Mummification in ancient Egypt was performed using clearly defined routines and religious rituals. However, an unidentified mummy found in 1881 had not been prepared in accordance with custom. What is more, when his body was unwrapped in 1886, archeologists found themselves confronted with the horrific, gaping maw of a face contorted in a scream. In what appears to be an active attempt to damn the man, the mummy was in a sarcophagus that did not bear any name or identifying marks. Unable to proceed further, “Unknown Man E,” as he was called, was stored in the Cairo Museum. Over 100 years later, a team of Egyptologists, accompanied by National Geographic, reopened the case of Unknown Man E, who came to be known as the ‘Screaming Mummy’.
In 1881, an extraordinary find was uncovered in an inconspicuous cavern, known as DB320, 300 miles (483km) south of Cairo in Deir El Bahri. At the end of a 45 feet (14m) vertical shaft and seemingly endless corridors, 40 mummies were discovered, including Unknown Man E. At the time, the Screaming Mummy was hardly noticed for he was among some of the most legendary rulers of Egypt: Pharaoh Ramses II, Pharaoh Seti I, and Thutmose III, the Conquering Pharaoh. “These were the really big names in ancient Egyptian history,” said Dylan Bickerstaffe, an Egyptologist consulted by National Geographic.
They were all found together, removed from the splendor of their Pyramids in the Valley of the Kings. Experts believe that at the end of the Ramesside Period, tomb robbing had become a serious concern. Eventually, the threat became so great that the royal mummies themselves were at risk. The high priests, therefore, gathered together what royals they could and secreted them away to this distant, inauspicious burial site. The mummies were stripped of anything of value, however, they retained the possession most precious to ancient Egyptians: their names. A body without a name had no identity and, thus, could never reach the afterlife. For this reason, some experts believe that Unknown Man E, whose sarcophagus has no identifying markers, was intentionally cursed to spend eternity in hell.
Prior to the reopened investigation of Unknown Man E, there were three prominent theories as to his identity. One held that the man was an Egyptian who died while serving as a governor abroad somewhere within Egypt’s vast empire. If the man had been buried by novices only partially aware of proper custom, it would explain the peculiar traits such as the use of quicklime to dry the body out. It would also explain the goat/sheep skin spread across the body. To Egyptians, goats/sheep were impure animals and to drape their skin over a corpse was a defilement that would render the deceased unable to enter the afterlife. However, in other parts of the world at the time, the goat/sheep skin covering was a common part of burial customs because such pelts were often used for clothing and blankets among the living. By the end of the documentary, this theory is discredited because of Unknown Man E’s presence with the royals and because of the lack of identifying markers seems deliberate.
A second, similar, theory holds that Unknown Man E was a foreign prince who died while in Egypt. Due to the warring of disparate nations, he could not be transported safely home in time so he was buried in Egypt. However, this does not explain the mummy’s placement and the insulting lack of a name. The documentary shows that a CT scan of the skeletal remains indicate that the man was definitely Egyptian and his skull even had some characteristic features of Egyptian royals, such as shape, proportions, long distance of cranium from forehead to the back of the head, and an indentation on the top of the skull.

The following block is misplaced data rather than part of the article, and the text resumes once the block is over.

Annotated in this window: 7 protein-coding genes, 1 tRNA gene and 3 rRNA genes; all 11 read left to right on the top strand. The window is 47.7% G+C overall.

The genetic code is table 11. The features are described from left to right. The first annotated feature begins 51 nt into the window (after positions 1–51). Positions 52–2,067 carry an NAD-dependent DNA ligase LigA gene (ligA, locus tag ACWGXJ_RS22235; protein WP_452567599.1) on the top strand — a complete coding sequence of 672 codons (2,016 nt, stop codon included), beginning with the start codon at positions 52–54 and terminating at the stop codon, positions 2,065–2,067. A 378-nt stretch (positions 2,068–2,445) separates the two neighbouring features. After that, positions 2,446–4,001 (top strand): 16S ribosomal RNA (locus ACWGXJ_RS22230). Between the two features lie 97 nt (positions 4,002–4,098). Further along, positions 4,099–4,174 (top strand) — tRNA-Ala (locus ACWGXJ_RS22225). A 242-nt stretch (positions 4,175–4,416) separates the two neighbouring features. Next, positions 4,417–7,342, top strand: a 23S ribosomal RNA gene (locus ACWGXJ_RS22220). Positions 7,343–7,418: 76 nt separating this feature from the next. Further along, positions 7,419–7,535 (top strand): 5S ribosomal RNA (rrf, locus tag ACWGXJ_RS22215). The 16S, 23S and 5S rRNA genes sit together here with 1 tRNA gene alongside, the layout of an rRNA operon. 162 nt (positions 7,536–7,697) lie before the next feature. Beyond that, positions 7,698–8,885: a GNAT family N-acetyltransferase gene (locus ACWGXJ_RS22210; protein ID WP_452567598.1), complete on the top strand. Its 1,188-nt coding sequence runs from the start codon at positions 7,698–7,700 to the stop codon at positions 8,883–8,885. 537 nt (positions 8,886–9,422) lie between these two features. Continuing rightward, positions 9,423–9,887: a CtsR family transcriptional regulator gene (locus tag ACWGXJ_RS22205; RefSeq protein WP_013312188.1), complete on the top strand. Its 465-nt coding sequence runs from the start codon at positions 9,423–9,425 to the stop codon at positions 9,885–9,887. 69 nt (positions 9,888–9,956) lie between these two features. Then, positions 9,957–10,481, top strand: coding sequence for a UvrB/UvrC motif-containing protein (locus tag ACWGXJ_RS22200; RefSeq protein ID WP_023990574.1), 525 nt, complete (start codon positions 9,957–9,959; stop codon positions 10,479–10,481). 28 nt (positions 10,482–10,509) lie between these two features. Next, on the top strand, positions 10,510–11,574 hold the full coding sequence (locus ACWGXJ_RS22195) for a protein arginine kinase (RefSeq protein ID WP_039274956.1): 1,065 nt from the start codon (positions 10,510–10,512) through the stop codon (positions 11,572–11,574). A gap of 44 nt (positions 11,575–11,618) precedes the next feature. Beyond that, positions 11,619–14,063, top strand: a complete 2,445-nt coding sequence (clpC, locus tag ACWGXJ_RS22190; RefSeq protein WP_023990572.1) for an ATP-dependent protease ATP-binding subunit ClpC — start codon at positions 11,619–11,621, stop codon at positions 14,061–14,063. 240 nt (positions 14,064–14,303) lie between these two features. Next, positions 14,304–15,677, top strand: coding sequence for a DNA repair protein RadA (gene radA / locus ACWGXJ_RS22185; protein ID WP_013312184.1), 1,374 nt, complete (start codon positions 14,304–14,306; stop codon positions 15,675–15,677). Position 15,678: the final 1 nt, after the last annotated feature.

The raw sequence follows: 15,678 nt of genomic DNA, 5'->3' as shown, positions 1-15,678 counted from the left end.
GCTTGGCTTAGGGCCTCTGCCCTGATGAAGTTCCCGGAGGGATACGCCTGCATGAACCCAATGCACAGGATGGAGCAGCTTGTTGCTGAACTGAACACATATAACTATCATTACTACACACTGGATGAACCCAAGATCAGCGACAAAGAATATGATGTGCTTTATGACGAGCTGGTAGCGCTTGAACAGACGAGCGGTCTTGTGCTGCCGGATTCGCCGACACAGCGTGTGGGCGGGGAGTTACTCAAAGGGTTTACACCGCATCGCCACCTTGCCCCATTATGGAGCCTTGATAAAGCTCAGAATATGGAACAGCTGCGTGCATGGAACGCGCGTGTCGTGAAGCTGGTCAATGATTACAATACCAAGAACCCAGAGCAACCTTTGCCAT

The documentary leans towards the conclusion that Unknown Man E was a member of the royal family who fell out of favor around the time of the death of Ramses III. This would suggest that the Screaming Man is none other than Prince Pentewere, disgraced son of the Pharaoh who was accused of plotting his father’s murder.
“Two forces were acting upon this mummy: one to get rid of him and the other to try to preserve him,” said Bob Brier, an archaeologist at the University of Long Island in New York who examined the body this year.
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Papyrus documents tell of a trial that was held sometime around the 12 th century B.C. A wife of Ramses III, Tiye, was accused of conspiring to murder the Pharaoh and place her son, Pentewere, on the throne. Tiye and her coconspirators were executed. As a royal son, Pentewere was allowed to kill himself by drinking poison instead. Some believe that Tiye was the first wife of Ramses III who had been pushed aside in favor of a younger, more beautiful wife. The son of the second wife, Ramses IV, would go on to rule as pharaoh after Ramses III died. There is only vague historical evidence of another son ever existing. The unmarked grave would have served as an additional, eternal punishment for the traitor.
It is only a theory but many believe that Unknown Man E had influential friends who would have ensured that he received his due after death, if only hastily. “For some reason there was an attempt to make sure that he doesn’t have an afterlife, and in another attempt somebody cares about him and tried to override that,” said Brier.
This mummy’s identity was so rigorously researched because of his startling appearance. However, most Egyptologists agree that the gruesome visage is merely the result of the deceased head falling backward after death. Archaeologists intend to conduct a DNA test to confirm the familial connection between Unknown Man E and Ramses III.
Top image: The Screaming Man, otherwise known as Unknown Man E.